The weakest region projection is by far the West Region. Ohio State is the No. 1 seed but the quality of the teams goes down in a hurry. Duke is the region’s No. 2 seed and has two future NBA Draft picks in Mason Plumlee and Seth Curry. UCLA is not nearly as intimidating now that freshman Shabazz Muhammad has been ruled ineligible for the entire season by the NCAA. UNLV and Gonzaga are not in one of the power six conferences, which means they won’t be tested nearly as much  and they may not deserve their rankings.

Joe Lunardi’s projected West Region as of November 6, 2012. Courtesy of http://espn.go.com/mens-college-basketball/bracketology/_/year/2013.

College basketball is going to pick up this week, with Kentucky and Duke playing Tuesday night. Until the next bracketology update, enjoy the start of college basketball season and stay tuned for the next edition of Sports.Eat.Sleep.Repeat.

Ranking the 6 Power Conferences in College Basketball

The majority of the teams that make the NCAA Tournament every spring are from the Power 6 Conferences: the ACC, Big 12, Big Ten, Big East, Pac-12 and SEC. From year to year, the best college basketball conference varies. With three teams in the top five, the Big Ten takes the crown this year.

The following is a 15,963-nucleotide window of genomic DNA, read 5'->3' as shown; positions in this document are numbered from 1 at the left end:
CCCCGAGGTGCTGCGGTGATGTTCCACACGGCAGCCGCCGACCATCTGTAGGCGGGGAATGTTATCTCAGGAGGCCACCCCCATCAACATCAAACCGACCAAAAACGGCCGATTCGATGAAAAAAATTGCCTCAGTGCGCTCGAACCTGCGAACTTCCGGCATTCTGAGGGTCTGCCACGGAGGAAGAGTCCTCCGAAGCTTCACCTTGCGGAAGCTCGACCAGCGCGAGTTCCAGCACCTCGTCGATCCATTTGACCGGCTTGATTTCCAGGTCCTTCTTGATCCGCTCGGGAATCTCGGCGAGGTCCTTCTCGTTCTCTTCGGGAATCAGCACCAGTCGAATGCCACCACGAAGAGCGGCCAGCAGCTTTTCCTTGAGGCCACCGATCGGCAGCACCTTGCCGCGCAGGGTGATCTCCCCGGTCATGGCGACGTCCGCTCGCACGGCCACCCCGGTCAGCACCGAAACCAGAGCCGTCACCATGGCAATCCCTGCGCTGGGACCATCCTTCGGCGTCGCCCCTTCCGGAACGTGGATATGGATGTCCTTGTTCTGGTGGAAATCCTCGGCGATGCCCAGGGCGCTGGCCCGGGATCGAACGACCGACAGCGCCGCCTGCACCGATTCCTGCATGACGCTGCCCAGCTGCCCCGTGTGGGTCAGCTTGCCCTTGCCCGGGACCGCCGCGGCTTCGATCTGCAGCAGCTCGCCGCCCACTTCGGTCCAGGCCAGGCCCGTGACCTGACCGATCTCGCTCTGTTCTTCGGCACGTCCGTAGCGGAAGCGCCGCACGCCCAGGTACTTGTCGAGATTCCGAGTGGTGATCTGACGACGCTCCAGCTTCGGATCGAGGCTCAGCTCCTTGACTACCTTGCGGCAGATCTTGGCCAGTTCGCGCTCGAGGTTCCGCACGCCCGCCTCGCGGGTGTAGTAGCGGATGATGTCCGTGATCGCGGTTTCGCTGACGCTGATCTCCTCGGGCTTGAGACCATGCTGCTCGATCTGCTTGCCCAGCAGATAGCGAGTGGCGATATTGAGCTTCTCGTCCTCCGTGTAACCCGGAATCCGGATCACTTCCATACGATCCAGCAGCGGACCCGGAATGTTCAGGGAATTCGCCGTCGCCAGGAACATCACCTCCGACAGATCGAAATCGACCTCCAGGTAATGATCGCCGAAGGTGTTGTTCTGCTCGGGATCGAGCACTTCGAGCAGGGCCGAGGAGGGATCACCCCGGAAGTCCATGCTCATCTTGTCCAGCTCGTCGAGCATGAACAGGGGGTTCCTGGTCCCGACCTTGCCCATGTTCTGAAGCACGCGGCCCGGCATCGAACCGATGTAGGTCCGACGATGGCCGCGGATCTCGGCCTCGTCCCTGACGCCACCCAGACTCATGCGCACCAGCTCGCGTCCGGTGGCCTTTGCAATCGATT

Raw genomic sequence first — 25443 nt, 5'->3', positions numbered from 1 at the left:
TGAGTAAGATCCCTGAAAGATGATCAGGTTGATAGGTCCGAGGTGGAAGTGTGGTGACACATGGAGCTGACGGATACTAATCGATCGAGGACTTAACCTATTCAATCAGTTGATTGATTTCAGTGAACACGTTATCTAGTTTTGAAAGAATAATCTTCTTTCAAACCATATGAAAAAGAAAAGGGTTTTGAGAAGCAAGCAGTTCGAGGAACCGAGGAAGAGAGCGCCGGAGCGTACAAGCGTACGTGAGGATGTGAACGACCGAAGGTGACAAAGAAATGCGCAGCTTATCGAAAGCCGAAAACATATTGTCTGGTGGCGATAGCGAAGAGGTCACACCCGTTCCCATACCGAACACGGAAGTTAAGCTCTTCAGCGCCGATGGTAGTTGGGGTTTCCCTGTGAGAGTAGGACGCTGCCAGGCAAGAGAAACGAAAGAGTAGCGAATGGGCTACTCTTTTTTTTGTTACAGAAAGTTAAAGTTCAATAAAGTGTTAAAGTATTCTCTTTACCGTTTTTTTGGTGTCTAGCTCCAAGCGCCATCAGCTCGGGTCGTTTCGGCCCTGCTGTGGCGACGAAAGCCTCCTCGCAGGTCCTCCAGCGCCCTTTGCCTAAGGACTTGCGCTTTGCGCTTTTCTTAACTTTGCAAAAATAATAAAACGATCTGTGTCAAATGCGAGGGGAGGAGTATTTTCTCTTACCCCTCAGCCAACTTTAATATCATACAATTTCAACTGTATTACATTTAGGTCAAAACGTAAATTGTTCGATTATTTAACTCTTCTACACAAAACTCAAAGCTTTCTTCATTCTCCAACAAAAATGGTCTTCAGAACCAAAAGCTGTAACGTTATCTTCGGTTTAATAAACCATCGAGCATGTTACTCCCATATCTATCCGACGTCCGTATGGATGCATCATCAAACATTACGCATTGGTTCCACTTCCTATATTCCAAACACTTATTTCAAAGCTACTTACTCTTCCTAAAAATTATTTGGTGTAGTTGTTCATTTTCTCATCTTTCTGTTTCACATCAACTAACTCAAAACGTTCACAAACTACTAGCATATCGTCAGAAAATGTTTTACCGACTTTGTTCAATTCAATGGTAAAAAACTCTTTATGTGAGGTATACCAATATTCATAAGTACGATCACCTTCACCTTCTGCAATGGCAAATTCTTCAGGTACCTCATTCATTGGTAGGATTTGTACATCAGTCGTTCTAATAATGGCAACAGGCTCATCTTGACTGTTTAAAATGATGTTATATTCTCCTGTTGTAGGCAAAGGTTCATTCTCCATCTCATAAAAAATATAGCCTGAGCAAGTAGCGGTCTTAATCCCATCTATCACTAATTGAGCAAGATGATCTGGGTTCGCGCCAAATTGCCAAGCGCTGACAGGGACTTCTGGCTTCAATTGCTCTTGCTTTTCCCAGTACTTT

Big Ten

Ranked Teams

1. Indiana

4. Ohio State

5. Michigan

14. Michigan State

23. Wisconsin


Trey Burke-Guard-Michigan

DeShaun Thomas-Forward-Ohio State

Cody Zeller-Center-Indiana

The Hoosiers have taken control of the preseason #1 ranking thanks to Cody Zeller and depth unparalleled in the rest of college basketball. Courtesy of http://bleacherreport.com/articles/1319961-big-ten-basketball-predicting-the-2012-13-big-ten-stats-leaders

Big Ten basketball is back. The Indiana Hoosiers are the unanimous preseason number one team with the best player in the country. Ohio State returns junior DeShaun Thomas, who shot 52% from the field last season and doubled his scoring from his freshman year. The Buckeyes also have Aaron Craft, who is arguably the best defender in the country. Only Penn State and Nebraska, which are historically schools focused on their football programs, finished with a record below .500 last season. From top to bottom, the Big Ten has depth in teams and individual players. Minnesota, a middle-of-the-road Big Ten team, has a top prospect in power forward Trevor Mbakwe. Michigan sophomore guard Trey Burke is a preseason All-American in many sports outlets after averaging 14.8 points, 4.6 assists, and 3.5 rebounds as a freshman.